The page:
When it comes to work, “I’m emotionless. My wife tells me, ‘You’re an alien. You’re not from this planet,’ ” Sooliman says. “I’m very caring, but I don’t get personally involved. Otherwise, after two days, I’d be unable to function in this job. I would have had to give it up 20 years ago.”
In fact, no sooner had Sooliman attended Pierre’s memorial service than he started in again, undeterred, on another hostage negotiation, this one with Al Qaeda in the Islamic Maghreb in northern Mali. There were now two new families – one South African, one Swedish – waiting for word from him on their loved ones. The two men were captured while visiting the country as tourists in 2011. And there was a new Anas al-Hamati, too, a wiry Malian businessman named Mohamed Yehia Dicko, who had contacted Gift in Johannesburg and offered to help after hearing Sooliman speak about the hostages on a local radio program.
In mid-2015, Sooliman sent him off to Mali, where he followed Hamati’s lead – crisscrossing the country’s impoverished desert areas using charity to catch the eye of locals, and, he hoped, the captors. “We just wanted to be a trusted presence,” Mr. Dicko says. “This situation needs someone who all parties can trust to negotiate in good faith.”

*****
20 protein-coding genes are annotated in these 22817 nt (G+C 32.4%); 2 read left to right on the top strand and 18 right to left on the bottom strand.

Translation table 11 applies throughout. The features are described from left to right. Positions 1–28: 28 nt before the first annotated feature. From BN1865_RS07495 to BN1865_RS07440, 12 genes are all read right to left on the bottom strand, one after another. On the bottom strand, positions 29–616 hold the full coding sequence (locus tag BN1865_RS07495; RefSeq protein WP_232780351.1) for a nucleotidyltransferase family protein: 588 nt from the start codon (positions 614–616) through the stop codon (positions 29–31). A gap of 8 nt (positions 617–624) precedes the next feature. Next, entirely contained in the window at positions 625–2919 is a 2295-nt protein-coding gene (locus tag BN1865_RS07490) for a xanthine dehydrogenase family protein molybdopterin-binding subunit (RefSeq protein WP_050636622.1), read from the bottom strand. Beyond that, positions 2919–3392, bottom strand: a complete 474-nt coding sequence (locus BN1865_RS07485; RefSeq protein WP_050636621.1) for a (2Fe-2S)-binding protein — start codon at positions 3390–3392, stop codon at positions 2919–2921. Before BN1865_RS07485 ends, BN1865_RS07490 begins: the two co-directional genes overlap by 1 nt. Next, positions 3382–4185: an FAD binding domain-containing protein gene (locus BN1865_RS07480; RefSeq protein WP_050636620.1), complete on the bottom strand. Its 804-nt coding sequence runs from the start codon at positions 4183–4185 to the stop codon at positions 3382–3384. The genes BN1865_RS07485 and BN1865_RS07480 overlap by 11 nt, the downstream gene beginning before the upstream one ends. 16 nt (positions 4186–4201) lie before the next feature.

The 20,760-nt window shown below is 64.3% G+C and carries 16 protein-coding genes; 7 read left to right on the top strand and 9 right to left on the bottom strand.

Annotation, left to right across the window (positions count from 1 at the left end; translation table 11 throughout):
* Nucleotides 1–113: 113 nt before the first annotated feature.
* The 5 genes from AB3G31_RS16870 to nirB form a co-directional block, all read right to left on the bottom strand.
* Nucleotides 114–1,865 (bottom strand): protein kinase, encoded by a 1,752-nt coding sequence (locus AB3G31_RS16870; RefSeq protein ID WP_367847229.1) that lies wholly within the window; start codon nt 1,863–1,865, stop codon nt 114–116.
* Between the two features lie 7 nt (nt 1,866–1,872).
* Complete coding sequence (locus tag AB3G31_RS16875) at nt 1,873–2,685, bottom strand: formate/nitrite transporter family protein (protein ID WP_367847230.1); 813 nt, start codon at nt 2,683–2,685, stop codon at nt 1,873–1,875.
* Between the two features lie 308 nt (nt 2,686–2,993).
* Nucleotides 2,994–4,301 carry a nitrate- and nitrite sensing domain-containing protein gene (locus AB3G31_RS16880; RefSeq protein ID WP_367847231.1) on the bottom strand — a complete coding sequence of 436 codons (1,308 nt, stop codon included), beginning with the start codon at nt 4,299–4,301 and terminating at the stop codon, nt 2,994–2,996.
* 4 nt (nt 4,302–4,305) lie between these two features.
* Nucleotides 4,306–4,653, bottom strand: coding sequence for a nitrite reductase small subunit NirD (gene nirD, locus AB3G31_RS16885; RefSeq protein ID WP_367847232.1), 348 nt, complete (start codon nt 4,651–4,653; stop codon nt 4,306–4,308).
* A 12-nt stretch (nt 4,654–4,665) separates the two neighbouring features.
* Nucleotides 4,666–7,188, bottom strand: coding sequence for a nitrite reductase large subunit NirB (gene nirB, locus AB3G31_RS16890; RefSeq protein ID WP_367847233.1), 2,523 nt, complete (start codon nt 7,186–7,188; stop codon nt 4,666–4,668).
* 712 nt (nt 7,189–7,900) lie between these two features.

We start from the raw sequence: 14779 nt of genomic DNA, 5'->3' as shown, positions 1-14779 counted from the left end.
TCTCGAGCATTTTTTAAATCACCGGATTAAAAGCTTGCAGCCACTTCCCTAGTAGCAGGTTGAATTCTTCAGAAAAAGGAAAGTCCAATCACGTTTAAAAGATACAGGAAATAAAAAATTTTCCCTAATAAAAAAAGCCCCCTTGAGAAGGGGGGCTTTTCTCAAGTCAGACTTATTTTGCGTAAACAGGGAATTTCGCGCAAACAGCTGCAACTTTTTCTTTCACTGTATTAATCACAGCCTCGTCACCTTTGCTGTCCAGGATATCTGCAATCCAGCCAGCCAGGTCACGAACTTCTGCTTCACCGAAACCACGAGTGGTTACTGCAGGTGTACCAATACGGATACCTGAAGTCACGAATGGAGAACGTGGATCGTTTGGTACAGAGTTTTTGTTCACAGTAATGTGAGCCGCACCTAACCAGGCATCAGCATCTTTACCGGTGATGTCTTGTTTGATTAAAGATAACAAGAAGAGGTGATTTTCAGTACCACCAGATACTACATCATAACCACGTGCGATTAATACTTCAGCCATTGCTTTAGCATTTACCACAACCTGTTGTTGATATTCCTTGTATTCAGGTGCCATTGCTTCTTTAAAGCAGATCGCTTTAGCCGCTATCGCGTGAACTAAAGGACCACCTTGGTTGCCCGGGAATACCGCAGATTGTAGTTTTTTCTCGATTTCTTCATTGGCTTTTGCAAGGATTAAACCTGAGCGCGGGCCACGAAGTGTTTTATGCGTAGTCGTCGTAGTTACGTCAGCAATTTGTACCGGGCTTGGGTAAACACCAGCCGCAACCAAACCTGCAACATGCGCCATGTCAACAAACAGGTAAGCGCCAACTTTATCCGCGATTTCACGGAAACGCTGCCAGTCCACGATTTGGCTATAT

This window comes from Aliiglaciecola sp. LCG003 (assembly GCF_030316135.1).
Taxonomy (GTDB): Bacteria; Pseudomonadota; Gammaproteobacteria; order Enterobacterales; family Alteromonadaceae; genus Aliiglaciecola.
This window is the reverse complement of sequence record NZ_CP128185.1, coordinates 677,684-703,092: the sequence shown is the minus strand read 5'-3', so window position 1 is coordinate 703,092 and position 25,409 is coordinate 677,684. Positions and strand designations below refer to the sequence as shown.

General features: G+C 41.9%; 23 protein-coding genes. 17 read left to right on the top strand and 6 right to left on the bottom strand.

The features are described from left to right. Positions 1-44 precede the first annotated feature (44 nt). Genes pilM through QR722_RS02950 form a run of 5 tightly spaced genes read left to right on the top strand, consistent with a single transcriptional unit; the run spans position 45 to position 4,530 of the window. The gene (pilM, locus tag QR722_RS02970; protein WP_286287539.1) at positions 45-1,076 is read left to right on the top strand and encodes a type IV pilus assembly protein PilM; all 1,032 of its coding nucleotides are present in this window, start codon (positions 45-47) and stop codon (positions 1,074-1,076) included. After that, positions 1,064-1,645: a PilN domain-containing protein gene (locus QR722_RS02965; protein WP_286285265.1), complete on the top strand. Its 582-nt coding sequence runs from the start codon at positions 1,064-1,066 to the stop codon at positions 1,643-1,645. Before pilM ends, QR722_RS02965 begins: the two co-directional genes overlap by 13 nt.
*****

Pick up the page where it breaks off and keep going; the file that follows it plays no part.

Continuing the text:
Both hostages remain in custody, but there are halting signs of progress. In October 2015, the captors sent Dicko short “proof of life” videos on a flash drive, showing the two men assuring their families and governments that they were alive.
“My wife and my family ... I understand that I may be seeing you soon. I believe that there is a ... South African organization involved now brokering the release,” says Stephen McGown, the South African hostage, his cheeks sunken but his eyes bright. “I thank this organization for everything, for bringing this to a close and having me home soon.”
He pauses, swallowing hard. “Thank you.”